In a suitable environment, reflections. No question. Being familiar with current reflection solutions, raytraced reflections are straight up amazing. Speaking generally though, it can really depend on the use-case. With environments or assets that really leverage the tech the dynamic raytraced reflections stand out the most simply due to the stark difference in fidelity; it’s the most night-and-day case. My experience so far is that people can sometimes miss all the scene improvements when it comes to shadows or ambient occlusion, particularly when there’s a lot of shadowed geometry; they want to see it back and forth a couple times to really notice the differences. The improvement in reflections is immediately obvious to everyone.
Our intention is to give people as much control over the settings as possible; you’ll be able to set them independently, and I expect we’ll be providing some quality-level adjustment options as well.
Can you explain your implementation of NVIDIA DLSS in the game? How hard was it adding it? Does it improve image quality compared to TAA? What kind of performance improvements have you seen after enabling it?
DLSS support for MechWarrior 5: Mercenaries is something we only started looking at very recently, with the team over at NVIDIA doing the initial testing, so it’s a little too early for us to provide any real details about implementation or our experience with it. The tech is really promising though; really looking forward to working with it.
After noticing that the GeForce RTX cards are equipped with both raytracing (RT) cores and Tensor cores for DLSS, I surmised that the optimal solution for a game developer would be to implement both raytracing and DLSS at once as they are clearly meant to work together. Do you agree? In your opinion, are we going to see several games adopting both as you do with MechWarrior 5: Mercenaries?
You could say they’re meant to work together in the sense that the hardware is specifically built to accommodate the two systems, but one doesn’t really require the other. Image quality as a whole will benefit from DLSS, and the raytraced features would benefit by extension. So we’ll get the greatest benefit from doing both, but it isn’t necessarily a requirement.
I can’t speak specifically toward DLSS at the moment, but in terms of raytracing feature support, at this point I think it’s hard to say for now what kind of coverage we’ll see going forward in games as a whole, or in terms of average support levels for raytracing features. We’re still in the early days here, even though this tech has been on a path to maturity for some time now. I think the idea of what constitutes an optimal solution can be really specific to each developer and the game they’re making.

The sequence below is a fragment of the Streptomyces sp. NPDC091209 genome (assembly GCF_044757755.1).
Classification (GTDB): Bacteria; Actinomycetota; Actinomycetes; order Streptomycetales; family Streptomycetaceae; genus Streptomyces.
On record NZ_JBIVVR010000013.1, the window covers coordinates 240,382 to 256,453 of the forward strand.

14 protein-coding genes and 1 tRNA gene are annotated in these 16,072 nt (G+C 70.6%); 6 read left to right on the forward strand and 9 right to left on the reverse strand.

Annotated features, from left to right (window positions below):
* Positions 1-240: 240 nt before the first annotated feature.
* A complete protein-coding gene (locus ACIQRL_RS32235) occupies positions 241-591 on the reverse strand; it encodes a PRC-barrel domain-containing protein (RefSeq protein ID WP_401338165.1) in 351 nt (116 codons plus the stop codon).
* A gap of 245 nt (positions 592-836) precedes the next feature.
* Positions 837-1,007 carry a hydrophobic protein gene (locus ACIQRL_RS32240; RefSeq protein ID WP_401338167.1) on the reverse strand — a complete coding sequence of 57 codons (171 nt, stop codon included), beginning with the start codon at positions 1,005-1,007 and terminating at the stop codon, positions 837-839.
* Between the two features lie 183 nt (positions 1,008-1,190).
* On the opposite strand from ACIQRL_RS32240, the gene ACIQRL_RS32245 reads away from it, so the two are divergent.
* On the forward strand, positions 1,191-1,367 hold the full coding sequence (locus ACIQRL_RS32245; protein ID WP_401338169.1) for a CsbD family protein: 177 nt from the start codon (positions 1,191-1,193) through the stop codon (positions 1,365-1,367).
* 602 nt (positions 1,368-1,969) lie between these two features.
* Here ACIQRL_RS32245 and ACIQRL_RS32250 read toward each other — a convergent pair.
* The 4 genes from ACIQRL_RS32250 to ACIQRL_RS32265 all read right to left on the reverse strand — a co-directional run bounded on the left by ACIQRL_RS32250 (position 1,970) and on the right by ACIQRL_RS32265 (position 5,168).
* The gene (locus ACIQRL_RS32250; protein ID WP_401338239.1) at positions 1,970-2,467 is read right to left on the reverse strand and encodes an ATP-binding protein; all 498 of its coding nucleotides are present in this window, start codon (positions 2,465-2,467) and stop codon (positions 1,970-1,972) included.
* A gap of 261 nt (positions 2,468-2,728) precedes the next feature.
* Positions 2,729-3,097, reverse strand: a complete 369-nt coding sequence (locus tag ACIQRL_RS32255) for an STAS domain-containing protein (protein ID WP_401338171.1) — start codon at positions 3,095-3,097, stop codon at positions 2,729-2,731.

Once we evaluated the benefits of the tech, the performance impact, the integration process, the artistic requirements, and the end result of it all, we determined the optimal approach for us was full raytracing support and doing whatever we need for leveraging DLSS. We wanted to go all-in. The optimal solution for another team may be entirely different, whether due to the type of the game they’re making, the internal resources available to them, the engine they’re using, and so on.
When it comes to features like this, from a development and production perspective I think it comes down to a question of internal resource investment compared to the level of visible return. A title featuring environments or assets where reflections aren’t really going to be on clear display may end in a case of minimal visible return at the cost of significant development investment, particularly if you’re talking about smaller teams. Artists still need to follow through on leveraging the tech; engineers need to follow through on maintenance and optimization. Basic implementation will be relatively easy, but I think developers are likely to get burned if they don’t follow through and polish from there.
Thank you for your time.